Hula Posture and Teachings
The Eyes Have It
When we dance hula the body becomes the outward expression of all of the levels of meanings in the text - both the inner meaning (called kaona) and the outer meaning reflected in the surface understanding of the poetry. We use our entire body to sway like the wind, reach for the sun or the moon, incline to the earth or the sea. As we personify the text, let us never underestimate the importance of the eyes. My teacher, Bella, always said that if the dancer doesn't demonstrate interest in her own gestures by looking at them, the audience will get the message that they aren't worth noticing as well. Our eyes must follow the important gestures in our dance.
How that is done effectively may be a bit of a mystery. When we are in the hula position with extended arm, our entire head should be turned slightly in that same direction, the eyes should not be fastened on the extended hand, but rather gaze a foot or so above the extended hand and focused about 100 yards beyond. We want to appear to be gazing at the object we are gesturing about. Indeed, we should be "seeing" that object in our minds eye as we dance. Sometimes we look more directly at the hands. For instance, when we gesture a tree, or a moon or sun, a flower - any specific object - we will look at the gesture itself. But for more general terms we will look in the direction of the gesture and 100 yards beyond. Some gestures will take our eyes directly to the audience. This is an effective way to engage your audience. If this unnerves you, look about a foot above the heads of the audience. It will have the same effect.
Remember where the eyes go the attention will follow.
It's All About the KNEES
When we think of the hula we think of the swaying hula hips. However, the movement does not originate from the hips. The hips sway as a result of the shifting of the weight from one foot to the other in the 'aiha'a, or bent knee position. In this position the knees are the engine that moves the hips as the weight changes.
There are several important things to remember about the knees. Foremost is that hula works with the natural structure of the body - it merely exaggerates the natural movement. The position of strength for the body to carry or lift weight is with the knees bent and the knee caps turned outward. Think of the weight lifter. Feet under the shoulders, toes turned out, deep knee bend and using the leg and midsection to hoist the weight up. What would happen to his knees if his knees came together when he lifted rather than his knees pointing outward? He would rip his knee muscles!
We use that same position of strength for the hula. Feet directly under shoulders - no wider, no narrower. Toes pointing out slightly farther than the heels. Knees always pointing away from one another. The weight is carried on the outside of the foot, so that the arches do not roll inward causing the knees to come toward each other. With each and every movement the knees are facing slightly outward.At no point do the knees come together in a pigeon-toed way. It is not only supremely ugly, it is very harmful for your knees and will cause injury in time - as little time as two or three years. The inside of the knee-cap is simply not designed to support that kind of weight. This is true also when one goes all the way down to the floor with the movement. Feet close together, knees slightly apart and facing outward.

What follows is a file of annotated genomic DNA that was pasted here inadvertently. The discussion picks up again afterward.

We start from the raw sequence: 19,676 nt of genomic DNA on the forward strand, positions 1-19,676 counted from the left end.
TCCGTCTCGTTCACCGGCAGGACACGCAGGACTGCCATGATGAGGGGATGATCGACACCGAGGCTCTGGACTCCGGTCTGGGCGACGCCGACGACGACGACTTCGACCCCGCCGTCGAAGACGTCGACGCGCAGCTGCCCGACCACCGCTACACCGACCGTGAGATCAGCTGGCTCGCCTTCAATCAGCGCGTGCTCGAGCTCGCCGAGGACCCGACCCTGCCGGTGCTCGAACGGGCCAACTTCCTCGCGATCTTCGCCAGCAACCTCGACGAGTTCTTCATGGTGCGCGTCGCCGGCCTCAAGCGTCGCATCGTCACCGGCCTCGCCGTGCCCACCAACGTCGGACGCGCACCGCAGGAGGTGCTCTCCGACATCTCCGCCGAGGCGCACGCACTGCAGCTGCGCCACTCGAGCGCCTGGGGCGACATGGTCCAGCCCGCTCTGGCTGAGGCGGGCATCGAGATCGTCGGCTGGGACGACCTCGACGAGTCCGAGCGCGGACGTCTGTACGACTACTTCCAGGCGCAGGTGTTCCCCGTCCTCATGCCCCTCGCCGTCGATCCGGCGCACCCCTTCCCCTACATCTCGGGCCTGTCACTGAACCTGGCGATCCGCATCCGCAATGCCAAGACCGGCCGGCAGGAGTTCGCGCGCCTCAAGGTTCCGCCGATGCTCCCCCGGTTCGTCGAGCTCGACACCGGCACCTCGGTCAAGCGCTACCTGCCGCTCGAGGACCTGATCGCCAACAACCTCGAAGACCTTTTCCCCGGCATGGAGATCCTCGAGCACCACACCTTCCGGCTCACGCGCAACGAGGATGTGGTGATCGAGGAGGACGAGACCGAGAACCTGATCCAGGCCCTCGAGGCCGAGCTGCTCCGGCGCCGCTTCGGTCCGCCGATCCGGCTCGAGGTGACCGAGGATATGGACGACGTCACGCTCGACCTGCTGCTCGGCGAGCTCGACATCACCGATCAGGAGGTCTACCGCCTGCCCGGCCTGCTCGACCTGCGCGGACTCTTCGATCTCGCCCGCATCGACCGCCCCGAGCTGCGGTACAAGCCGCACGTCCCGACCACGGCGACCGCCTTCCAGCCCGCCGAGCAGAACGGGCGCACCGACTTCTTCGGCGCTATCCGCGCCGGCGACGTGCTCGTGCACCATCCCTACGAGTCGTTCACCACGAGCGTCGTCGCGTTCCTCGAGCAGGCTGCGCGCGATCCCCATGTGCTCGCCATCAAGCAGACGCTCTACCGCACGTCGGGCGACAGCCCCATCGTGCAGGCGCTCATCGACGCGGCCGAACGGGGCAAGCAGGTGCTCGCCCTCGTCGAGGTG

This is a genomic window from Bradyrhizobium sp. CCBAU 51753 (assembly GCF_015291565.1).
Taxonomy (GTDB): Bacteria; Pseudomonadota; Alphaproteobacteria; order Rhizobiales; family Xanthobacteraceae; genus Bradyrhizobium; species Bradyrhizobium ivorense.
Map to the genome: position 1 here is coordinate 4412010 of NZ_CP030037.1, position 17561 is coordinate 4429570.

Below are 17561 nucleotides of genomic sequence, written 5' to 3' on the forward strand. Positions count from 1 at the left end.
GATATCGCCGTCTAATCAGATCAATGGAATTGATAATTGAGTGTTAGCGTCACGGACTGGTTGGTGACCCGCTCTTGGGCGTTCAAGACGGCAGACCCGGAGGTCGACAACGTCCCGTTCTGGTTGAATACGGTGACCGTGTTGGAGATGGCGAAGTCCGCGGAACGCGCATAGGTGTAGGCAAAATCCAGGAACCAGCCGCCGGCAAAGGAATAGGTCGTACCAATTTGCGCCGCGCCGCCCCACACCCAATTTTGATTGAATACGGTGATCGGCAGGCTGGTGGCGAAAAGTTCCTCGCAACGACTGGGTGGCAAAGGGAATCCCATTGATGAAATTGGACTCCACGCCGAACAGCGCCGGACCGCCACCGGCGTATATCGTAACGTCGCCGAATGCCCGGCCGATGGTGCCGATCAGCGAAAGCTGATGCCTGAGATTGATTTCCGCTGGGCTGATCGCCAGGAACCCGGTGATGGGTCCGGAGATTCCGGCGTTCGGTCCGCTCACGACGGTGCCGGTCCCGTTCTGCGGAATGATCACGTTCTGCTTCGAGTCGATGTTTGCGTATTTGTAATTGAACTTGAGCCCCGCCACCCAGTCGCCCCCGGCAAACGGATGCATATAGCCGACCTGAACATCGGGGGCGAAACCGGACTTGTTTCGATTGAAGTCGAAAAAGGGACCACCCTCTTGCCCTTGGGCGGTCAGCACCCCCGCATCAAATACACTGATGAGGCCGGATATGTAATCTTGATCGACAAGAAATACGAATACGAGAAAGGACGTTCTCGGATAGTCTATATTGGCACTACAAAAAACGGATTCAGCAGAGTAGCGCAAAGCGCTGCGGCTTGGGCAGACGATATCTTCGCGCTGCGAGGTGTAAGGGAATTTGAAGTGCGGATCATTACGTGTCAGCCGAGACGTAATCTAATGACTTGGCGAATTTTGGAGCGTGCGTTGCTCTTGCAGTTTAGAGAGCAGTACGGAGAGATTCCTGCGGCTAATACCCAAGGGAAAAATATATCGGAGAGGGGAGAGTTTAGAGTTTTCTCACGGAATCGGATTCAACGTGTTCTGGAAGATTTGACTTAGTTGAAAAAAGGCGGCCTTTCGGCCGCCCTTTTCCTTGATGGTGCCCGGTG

If you take care of your body in this way, your knees will support you painlessly through all of your years of dancing - forevermore. Wishing you joyous knee's-outward dancing!
Shifting your Weight
Aloha Nui my Haumana,
As we move into a new year of 'shifting' times, I'm reminded of the shift in weight necessary to achieving and expressing the beautiful and natural flow of hula. Check yourself to see if you are concentrating on moving your hips when you need to be concentrating on shifting your weight.
Hula is a dance form rooted in the natural way the body moves. When you bend your knees, shift your weight completely with every step and let your hip follow behind your weight shift. It should require very little effort. Your muscles might get tired at first because you are building new ones. Hang in there as this discomfort will go away soon.
Always shift your weight by putting your weight first on the heel while you roll your hip off the opposite side ...by rolling off of your toe. It's easier to understand by taking notice of how you walk: the weight is on the left foot, the right foot moves forward and the heel goes down first. The weight then moves from the heel, rolling off of the toe on the left foot, as it prepares to move forward.
Examine this natural movement carefully and then apply it to your kaholo, your lewa - all of the hula steps. Each move is full and natural. Relax your body so that it flows with the natural rhythm of the music or the ipu. Are you ready to try?
Sending you a heart-felt mahalo for your support. As we begin 2009, remember to slow down and return to those things that are sacred to you as you realign with the energies of love and Earth. In gratitude.
Aloha my Haumana (students),
Posture! Posture! POSTURE! This is your ancient "key" to dancing hula with stature and grace. Keep your head regally high with your back arched. Your 'lift' is best achieved when it comes from the ribcage area. Try it now. Do you feel your stomach muscles tightening? Your core strength and command of advanced hula movements will come from a deep connection with your abdomen.
PRACTICE consciously as you check your reflection in a mirror. Be consistent and it will become natural and a part of who you are. Remember to "walk tall" in all that you do, are and will be. Blessings to all.